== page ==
Dear Decaturish – EHOST/SPLOST should be limited to tax relief, pavingDeKalb County Commissioner Jeff Rader attended an Atlanta Regional Commission open house in Decatur on Jan. 11, 2014. Photo by Dan Whisenhunt
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Last year, the General Assembly passed legislation to allow DeKalb County voters to consider changes in property and sales tax systems that could provide additional resources for infrastructure and capital investment, if voters agree to a sales tax increase. The bill, HB 215 depends on the passage of two referenda: The Equalization of Homestead Option Sales Tax (EHOST), to change the current 1 percent HOST Tax, and to impose a new 1 percent Special Purpose Local Option Sales Tax (SPLOST) that sunsets when the approved project list is funded. I’ll be willing to put the matter before the voters, but I’m ambivalent about the outcome.
The EHOST would lower taxes for city homeowners an average of $407 weighted in favor of high value homes, because more of their tax bill will be offset by the HOST tax. Unincorporated home owners will only see an average $9 decrease, and some may see a small increase in net property taxes. It would also eliminate “HOST Equalization Payments” from the County to municipalities, which currently skew to the advantage wealthier DeKalb cities, due to higher property values and rates of home ownership.
The new sales tax collections would be average about $110 million per year county-wide, allocated on a per capita basis between cities and the unincorporated County – about $150/person/year. Decatur would receive slightly less in SPLOST payments than currently received in HOST Equalization Payments, due to its population/home value/home ownership characteristics. All other cities see a net increase in payments to their government, funded by the new SPLOST Tax. The new City of Tucker would be considered part of the unincorporated County for purposes of this tax.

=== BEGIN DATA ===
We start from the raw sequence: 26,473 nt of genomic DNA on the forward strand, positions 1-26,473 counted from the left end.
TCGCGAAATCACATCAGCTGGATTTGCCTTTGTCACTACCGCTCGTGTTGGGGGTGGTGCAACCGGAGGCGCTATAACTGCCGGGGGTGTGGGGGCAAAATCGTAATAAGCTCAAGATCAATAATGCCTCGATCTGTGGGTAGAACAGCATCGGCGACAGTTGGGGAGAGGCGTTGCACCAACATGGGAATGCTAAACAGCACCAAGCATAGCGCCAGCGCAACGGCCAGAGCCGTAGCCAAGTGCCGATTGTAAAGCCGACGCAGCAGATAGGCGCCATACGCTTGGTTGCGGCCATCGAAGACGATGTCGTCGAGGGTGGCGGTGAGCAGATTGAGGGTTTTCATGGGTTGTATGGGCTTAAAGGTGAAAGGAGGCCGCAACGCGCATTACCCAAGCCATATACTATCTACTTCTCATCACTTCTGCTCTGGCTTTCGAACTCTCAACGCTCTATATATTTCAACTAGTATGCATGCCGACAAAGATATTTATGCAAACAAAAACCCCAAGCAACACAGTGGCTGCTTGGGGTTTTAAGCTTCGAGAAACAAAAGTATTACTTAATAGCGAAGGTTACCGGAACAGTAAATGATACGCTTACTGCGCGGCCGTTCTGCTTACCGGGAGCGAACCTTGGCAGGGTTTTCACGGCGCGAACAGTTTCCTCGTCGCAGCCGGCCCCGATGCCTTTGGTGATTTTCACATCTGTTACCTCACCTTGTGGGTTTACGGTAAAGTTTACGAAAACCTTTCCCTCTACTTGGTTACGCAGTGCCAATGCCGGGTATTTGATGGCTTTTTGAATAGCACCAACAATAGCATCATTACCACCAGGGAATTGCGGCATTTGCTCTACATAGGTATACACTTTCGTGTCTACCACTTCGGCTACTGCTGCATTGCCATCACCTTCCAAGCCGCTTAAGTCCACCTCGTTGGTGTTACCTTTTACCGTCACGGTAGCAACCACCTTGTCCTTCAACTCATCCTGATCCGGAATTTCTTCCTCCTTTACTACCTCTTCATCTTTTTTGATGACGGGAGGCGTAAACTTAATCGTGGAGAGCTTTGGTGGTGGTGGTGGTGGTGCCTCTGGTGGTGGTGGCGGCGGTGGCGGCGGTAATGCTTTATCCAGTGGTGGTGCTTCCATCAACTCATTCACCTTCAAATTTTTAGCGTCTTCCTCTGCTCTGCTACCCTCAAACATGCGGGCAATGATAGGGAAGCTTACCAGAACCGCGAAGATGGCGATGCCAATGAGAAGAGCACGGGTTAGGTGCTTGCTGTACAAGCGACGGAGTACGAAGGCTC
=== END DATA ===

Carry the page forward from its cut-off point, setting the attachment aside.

A project list governing the sales tax for the unincorporated area must be adopted by the Board of Commissioners prior to the referendum. The Cities would receive their allocation as a lump sum, to be allocated by their governments later, unless they approve a project list. The duration of the tax depends on how extensive the project list is, but the tax must sunset in five years, regardless.
This spring, the Interim CEO charged a citizen task force with the responsibility for recommending an unincorporated area project list totaling $378 million over five years, but I see some problems with the list. First, the list includes county-wide projects, like libraries, fire stations, a new administration center and other facilities that benefit all residents, but would be funded only by the unincorporated allocation. Second, many of the needs that the list is based upon are moving targets, with the potential that new cities or a new CEO administration may change the landscape. There’s one area, though that we can all agree upon: repaving our neglected streets.
Since the County has recently shown a lack of capacity in planning large projects, I’m willing to authorize only what’s absolutely and immediately necessary for our first experience using the tax. If we’re successful with a short list of projects over a couple of years, we can bring another list back to voters with the confidence born of a positive experience. If the experiment is unsuccessful, we can let the tax expire and regroup. Street repaving is a good place to start, and is where I’ll put my emphasis as we make these decisions on your behalf.
DeKalb County Commissioner, District 2